Leonard Rokaw, 2nd. Lieutenant
United States Army
Leonard Rokaw, a WWII veteran, and a Shore Area resident for nearly 80 years, recently joined the respected cohort of American CENTENARIANS — the growing group of America’s senior citizens who have passed their 100th birthday. Born September 29, 1921, in Brooklyn, New York, Len grew up in that New York City borough and graduated from Brooklyn College in 1942 with a degree in math and science education. Finding employment opportunities in New York limited at the time, he moved to the Shore for a civilian position at Ft. Monmouth.
Then, in November 1943, Len was inducted into the U.S. Army. He received basic training at Camp Upton in Suffolk County on Long Island, a military training facility that had been deactivated after WWI. With war clouds on the horizon, Camp Upton was reactivated in 1940 as an induction center for recruits from New Jersey, New York, and Connecticut. Only later in WWII were its activities moved to Fort Dix, N.J. What was the Camp Upton site is today the location of Brookhaven National Laboratories.
Following basic training, Len was assigned to the Army Signal Corps and was transferred back to Ft. Monmouth. Although he was not deployed overseas, he was trained in repeater and carrier operations. That period in WWII preceded the modern era of high-tech electronic communications and Len’s MOS (Military Occupational Specialty) involved laying phone lines and handling repeater and amplifier operations for field telephone communications.
In 1945, Len applied to and was accepted for the Signal Corps Officer Candidate School (OCS) at Ft. Monmouth. He completed the course, received his commission as a 2nd Lieutenant in May 1945, and was then sent to Camp Crowder near Joplin, MO where he was initially assigned as a rifle range officer. Hearing protection equipment was not in wide use then and the physical effects of the that assignment still trouble him.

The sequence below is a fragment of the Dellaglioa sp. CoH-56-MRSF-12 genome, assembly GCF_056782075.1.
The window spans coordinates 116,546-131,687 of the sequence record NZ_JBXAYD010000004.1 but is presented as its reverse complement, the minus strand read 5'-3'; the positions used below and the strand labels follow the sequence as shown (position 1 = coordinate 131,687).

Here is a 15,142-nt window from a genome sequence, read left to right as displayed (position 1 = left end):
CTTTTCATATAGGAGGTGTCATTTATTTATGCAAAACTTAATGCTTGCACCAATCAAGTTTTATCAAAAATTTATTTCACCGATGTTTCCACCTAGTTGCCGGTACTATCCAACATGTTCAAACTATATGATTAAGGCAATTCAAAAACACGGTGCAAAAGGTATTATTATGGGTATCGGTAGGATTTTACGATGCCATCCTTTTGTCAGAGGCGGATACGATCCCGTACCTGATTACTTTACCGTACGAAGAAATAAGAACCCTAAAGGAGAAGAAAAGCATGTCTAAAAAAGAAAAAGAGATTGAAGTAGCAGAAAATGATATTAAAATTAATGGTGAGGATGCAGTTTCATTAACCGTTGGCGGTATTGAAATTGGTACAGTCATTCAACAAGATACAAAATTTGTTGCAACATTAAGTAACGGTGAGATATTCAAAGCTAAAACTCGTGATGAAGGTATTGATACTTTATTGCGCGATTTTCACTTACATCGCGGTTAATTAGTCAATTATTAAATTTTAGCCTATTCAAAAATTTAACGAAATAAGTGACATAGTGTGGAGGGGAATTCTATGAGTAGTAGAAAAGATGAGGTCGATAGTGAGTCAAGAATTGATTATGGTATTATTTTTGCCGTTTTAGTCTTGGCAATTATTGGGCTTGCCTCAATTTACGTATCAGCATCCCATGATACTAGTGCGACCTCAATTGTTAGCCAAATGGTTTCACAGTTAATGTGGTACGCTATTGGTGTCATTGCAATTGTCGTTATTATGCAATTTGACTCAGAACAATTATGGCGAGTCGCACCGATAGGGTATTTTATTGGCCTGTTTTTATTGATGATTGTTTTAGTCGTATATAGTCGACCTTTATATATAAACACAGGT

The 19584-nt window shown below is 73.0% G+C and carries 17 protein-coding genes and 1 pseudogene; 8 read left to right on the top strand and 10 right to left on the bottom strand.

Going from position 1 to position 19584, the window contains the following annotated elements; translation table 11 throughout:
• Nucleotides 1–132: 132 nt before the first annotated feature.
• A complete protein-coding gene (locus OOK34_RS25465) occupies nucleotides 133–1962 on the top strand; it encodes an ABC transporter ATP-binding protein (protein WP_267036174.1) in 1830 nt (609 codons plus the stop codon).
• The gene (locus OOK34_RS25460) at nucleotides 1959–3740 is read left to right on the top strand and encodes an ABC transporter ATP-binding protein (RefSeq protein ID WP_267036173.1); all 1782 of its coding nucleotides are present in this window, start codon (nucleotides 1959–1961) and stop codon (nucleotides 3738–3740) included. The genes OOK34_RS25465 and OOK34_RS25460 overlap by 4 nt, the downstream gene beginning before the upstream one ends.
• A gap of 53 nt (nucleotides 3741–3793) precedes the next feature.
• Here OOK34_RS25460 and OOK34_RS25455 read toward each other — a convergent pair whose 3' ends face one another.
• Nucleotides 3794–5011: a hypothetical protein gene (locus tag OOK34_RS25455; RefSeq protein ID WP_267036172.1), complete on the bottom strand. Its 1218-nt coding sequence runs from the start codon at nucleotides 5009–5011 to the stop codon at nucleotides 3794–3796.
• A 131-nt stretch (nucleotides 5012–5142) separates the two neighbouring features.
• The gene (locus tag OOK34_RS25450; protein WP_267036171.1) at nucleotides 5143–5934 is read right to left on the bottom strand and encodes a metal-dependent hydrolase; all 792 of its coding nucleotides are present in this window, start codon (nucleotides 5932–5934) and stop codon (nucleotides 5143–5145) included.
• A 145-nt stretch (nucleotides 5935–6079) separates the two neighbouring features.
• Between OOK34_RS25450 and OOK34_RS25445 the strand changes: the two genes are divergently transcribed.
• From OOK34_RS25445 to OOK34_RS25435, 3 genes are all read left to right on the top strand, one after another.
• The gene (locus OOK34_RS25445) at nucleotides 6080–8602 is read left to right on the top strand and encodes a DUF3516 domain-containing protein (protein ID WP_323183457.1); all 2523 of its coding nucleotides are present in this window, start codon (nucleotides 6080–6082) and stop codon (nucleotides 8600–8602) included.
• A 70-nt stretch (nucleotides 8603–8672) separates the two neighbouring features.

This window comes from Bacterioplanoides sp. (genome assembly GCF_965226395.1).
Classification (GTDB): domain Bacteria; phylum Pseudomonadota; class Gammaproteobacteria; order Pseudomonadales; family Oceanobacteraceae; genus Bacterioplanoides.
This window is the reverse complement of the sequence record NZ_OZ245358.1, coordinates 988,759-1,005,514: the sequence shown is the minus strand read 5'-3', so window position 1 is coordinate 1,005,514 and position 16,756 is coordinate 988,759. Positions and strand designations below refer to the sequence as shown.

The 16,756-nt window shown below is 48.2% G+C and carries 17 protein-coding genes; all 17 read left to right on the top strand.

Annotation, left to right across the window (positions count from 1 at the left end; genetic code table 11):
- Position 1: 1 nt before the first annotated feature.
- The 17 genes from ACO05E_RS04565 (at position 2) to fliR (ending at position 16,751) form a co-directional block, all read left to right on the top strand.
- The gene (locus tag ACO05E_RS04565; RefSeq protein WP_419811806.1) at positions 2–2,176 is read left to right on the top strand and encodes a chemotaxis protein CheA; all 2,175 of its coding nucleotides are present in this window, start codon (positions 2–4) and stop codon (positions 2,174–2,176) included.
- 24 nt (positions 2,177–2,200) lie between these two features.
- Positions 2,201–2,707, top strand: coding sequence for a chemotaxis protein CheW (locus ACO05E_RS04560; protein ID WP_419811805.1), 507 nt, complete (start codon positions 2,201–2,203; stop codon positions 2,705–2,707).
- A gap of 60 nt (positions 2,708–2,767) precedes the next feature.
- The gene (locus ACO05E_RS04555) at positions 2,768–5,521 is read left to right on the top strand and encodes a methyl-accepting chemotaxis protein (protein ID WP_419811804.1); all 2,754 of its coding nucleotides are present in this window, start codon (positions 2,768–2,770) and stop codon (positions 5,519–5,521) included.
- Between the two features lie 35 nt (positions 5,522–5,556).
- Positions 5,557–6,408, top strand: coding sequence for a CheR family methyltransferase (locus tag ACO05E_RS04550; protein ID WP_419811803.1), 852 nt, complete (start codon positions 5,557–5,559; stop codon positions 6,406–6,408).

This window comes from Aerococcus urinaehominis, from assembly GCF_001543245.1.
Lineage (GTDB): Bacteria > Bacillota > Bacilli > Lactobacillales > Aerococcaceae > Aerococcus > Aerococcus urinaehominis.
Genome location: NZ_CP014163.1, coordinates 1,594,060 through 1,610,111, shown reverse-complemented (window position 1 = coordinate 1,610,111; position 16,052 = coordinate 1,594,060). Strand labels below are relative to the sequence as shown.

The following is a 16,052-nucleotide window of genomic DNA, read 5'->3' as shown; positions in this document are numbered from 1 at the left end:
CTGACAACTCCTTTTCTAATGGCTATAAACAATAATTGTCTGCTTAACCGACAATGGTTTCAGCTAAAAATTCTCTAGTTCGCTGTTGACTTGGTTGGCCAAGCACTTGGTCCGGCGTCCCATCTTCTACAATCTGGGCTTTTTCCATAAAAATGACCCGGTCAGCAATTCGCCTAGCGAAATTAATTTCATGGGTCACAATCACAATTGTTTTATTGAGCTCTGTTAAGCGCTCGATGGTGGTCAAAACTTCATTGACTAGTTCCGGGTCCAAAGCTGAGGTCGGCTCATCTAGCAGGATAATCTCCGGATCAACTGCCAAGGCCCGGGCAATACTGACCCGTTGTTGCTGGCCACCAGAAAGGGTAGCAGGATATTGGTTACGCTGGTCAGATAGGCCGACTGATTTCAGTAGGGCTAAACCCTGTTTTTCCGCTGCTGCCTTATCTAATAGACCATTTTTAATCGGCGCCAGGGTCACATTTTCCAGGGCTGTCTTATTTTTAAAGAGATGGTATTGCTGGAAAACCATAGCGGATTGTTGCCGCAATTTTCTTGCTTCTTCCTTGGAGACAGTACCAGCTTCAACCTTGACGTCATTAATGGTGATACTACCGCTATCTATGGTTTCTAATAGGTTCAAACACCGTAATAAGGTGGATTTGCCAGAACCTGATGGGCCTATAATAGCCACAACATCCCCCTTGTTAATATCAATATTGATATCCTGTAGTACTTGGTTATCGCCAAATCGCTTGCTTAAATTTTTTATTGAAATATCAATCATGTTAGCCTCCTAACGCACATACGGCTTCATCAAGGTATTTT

Ultimately, Len received orders for overseas deployment, but with the end of WWII in September 1945, military urgencies began to wind down and his deployment was cancelled. He was released from the Army in May 1946 and returned to New Jersey where he resumed civilian employment at Ft. Monmouth.
Over the next 31 years, Len worked at increasing levels of responsibility in scientific information dissemination and public affairs and communications at the Technical Information Division of the Army Signal Corps Engineering Laboratories at Ft. Monmouth, later to be reorganized as the U.S. Army Electronics Command (ECOM). During his tenure he served on the personal staff of six of ECOM’s commanding generals and ultimately rose to the position of Civilian Director of Public Affairs. He was nominated for and presented with the Department of the Army Distinguished Civilian Service Award from Ft. Monmouth’s then commander, Major General William B. Latta.
Len retired from ECOM in 1977 after a career that involved him in publicizing almost every major electronics development to emerge from Ft. Monmouth’s Signal Corps R&D facilities during the period 1946 -1977.
Len and his wife, the former Evelyn Agris, were married in 1960. She passed away in 2010 after a marriage of 50 years.
Through the years, Len was also active in public service. He was a member of the Deal Lake Commission for 25 years, 7 years of which he served as Commission chairman. He still maintains an active membership in the Signal Corps OCS Association and actively continues his charter membership in the Ft. Monmouth AFCA chapter of AFCEA (Armed Forces Communications and Electronics Association). In 1992, Len received a Lifetime Achievement Award at the 50th reunion of his Brooklyn College class 1942.
For a downloadable copy of 2nd Lieutenant Leonard Rokaw’s Bio, click here: Leonard Rokaw, 2nd Lieutenant, United States Army -BIO